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5 Family Photo Pose Tips and Ideas

Family photos are challenging, as there are often little kids who don’t want to sit still, and usually, there’s at least one person that doesn’t really want to be there. So, how do you pose great family photos? The key is to make the poses fun, while still including everyone close together in the shots. Start by ditching the idea of family photos that you remember as a kid—instead of stiff poses and fake smiles, try these five family photo pose tips and ideas.

Tip 1: Be Flexible and come prepared

Posing families is quite different from posing an individual. For one, there’s more people that need to be placed in a flattering spot. Photographing families usually means there’s a child (or two or three or four or…) involved. Younger kids won’t understand the “chin up, foot back” directions you give them, and while older kids may understand, they’ll get bored quick and there goes the chance for genuine smiles.

The key is to come to the shot being both prepared and flexible. What does that mean? It means having a few ideas, but not being too upset if those ideas don’t pan out. A child might be too cranky for the idea to work, or the pose might not suit the family best. Have a few backup ideas, and don’t be afraid to try new things on the fly if none of those are working. Prior to the shoot, talk to the parents and find out what the kids are interested in—it may be a good idea to bring a few props for shoots with really young kids, like bubbles or balloons, to keep bring out once their boredom hits in order to get smiles the entire session.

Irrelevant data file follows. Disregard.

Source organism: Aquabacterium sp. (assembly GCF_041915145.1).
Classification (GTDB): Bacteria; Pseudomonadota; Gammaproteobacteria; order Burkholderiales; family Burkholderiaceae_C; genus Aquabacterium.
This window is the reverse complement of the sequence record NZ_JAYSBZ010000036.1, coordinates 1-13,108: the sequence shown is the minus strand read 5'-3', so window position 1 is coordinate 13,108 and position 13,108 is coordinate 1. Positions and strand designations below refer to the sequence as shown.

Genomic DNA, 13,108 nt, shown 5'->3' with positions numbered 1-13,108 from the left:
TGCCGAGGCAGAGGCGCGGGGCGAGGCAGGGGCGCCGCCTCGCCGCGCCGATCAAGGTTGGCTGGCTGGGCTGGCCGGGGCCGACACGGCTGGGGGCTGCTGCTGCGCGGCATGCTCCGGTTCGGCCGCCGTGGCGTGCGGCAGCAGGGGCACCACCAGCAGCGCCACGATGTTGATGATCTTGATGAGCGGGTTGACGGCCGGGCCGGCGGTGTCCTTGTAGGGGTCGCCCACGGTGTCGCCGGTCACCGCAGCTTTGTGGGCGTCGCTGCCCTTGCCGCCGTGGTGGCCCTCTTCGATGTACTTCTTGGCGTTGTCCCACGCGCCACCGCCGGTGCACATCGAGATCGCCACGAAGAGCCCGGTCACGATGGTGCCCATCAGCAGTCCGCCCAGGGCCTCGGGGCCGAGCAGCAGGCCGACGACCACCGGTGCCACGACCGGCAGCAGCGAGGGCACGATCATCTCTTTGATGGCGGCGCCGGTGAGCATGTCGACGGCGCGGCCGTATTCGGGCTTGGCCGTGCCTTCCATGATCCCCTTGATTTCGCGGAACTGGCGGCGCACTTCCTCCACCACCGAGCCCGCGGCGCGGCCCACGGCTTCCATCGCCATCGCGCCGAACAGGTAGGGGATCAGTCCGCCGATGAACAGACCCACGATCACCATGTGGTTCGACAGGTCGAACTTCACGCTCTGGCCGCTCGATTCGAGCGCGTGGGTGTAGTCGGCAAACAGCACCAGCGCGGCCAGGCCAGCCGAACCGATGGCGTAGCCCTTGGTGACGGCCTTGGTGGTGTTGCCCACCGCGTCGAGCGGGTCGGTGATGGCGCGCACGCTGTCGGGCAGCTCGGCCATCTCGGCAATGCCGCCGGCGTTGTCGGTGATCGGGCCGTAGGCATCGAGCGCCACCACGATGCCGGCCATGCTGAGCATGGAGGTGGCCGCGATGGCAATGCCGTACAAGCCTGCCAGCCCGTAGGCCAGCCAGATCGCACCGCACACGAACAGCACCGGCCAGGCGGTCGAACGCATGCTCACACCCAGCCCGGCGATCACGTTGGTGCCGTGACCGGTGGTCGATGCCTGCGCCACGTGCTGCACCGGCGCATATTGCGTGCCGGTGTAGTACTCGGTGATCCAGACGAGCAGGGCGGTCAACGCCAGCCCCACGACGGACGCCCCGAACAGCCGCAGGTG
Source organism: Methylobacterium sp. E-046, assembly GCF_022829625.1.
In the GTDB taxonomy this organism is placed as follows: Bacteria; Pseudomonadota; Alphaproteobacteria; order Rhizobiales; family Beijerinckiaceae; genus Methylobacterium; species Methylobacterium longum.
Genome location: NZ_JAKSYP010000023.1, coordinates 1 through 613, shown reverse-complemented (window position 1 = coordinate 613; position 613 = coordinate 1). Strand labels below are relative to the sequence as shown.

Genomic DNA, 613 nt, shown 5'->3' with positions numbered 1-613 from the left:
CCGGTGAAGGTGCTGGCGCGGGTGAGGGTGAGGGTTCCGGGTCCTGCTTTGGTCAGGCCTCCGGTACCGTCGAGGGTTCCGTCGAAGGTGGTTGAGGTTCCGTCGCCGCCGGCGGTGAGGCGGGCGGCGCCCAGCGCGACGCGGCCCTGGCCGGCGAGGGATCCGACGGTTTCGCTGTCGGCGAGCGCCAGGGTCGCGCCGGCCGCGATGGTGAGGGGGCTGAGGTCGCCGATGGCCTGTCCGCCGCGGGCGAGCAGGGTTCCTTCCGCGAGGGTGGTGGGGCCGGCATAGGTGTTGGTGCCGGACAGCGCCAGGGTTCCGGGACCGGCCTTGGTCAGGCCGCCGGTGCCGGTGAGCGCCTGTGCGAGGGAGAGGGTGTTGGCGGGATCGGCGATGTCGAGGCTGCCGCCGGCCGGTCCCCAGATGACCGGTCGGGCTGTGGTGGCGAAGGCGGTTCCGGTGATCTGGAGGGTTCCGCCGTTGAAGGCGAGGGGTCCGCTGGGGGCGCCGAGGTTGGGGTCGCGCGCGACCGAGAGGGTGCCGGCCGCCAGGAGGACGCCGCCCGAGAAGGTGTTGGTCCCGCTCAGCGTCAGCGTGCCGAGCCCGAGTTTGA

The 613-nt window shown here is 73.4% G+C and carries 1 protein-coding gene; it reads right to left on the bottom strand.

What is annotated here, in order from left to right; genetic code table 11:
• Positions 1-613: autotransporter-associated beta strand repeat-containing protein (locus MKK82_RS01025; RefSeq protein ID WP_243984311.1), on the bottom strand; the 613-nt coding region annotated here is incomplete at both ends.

Pose 1: Take a walk

Walking

 “Sit still” poses often don’t work for families with little ones. Instead, have the family walk and talk together. Don’t try to get them to look at the camera, just capture the way they are together. Piggy back rides work good for little kids, or holding hands or simply however the family feels comfortable. You don’t want to force them into a pose that doesn’t really show their family dynamic well.

Tip 2: Try triangle shape with the faces

** **The best poses will create a triangle shape with the faces, because that leads the eye through the photo, yet still makes the family feel like one cohesive group. The traditional way of making a triangle with the faces is to have the tallest in the middle, but families with little kids don’t do traditional so well. The “tallest” could be the shortest with someone else riding piggy back. Or, mom and dad could be sitting while the younger kids come from behind.

Thinking triangles while you’re posing can be hard to do, especially with everything else that’s going on. So, if in the middle of your shoot you find thinking about geometry out of the question, aim for a simpler goal—just to have all the faces close together. That means working in layers so short kids aren’t so far away from mom and dad’s face, like using chairs or a fence or simply having mom or dad hold a child.

Pose Idea 2: Tell secrets (or give kisses)**** 

Telling secrets

When you want a candid photo of everyone talking and laughing together, putting them together and saying “now talk and laugh” is just going to make everyone feel awkward. You have to create the moment. To get them to talk and get them close together, ask one or two family members to tell the others a secret. With some ages, kisses on the cheek work well too, though with older kids that might get you a pretty grossed-out expression.

Tip 3: Give an action instead of a pose 

Remember going to get family pictures as a kid? It was a lot of dressing up and sitting with stiff smiles. Family photography doesn’t have to be that way. Instead, go for a bit more relaxed approach. Instead of sitting and posing everyone, give them an action to do instead. That could be taking a walk, blowing bubbles, playing tag, tickling the kids, surprising mom and dad from behind, going for a piggy back ride, holding hands, telling secrets, jumping…the possibilities are endless. Try to create actions that get everyone’s faces close together and move to new poses quickly, before that attention span runs dry.

Pose Idea 3: Jump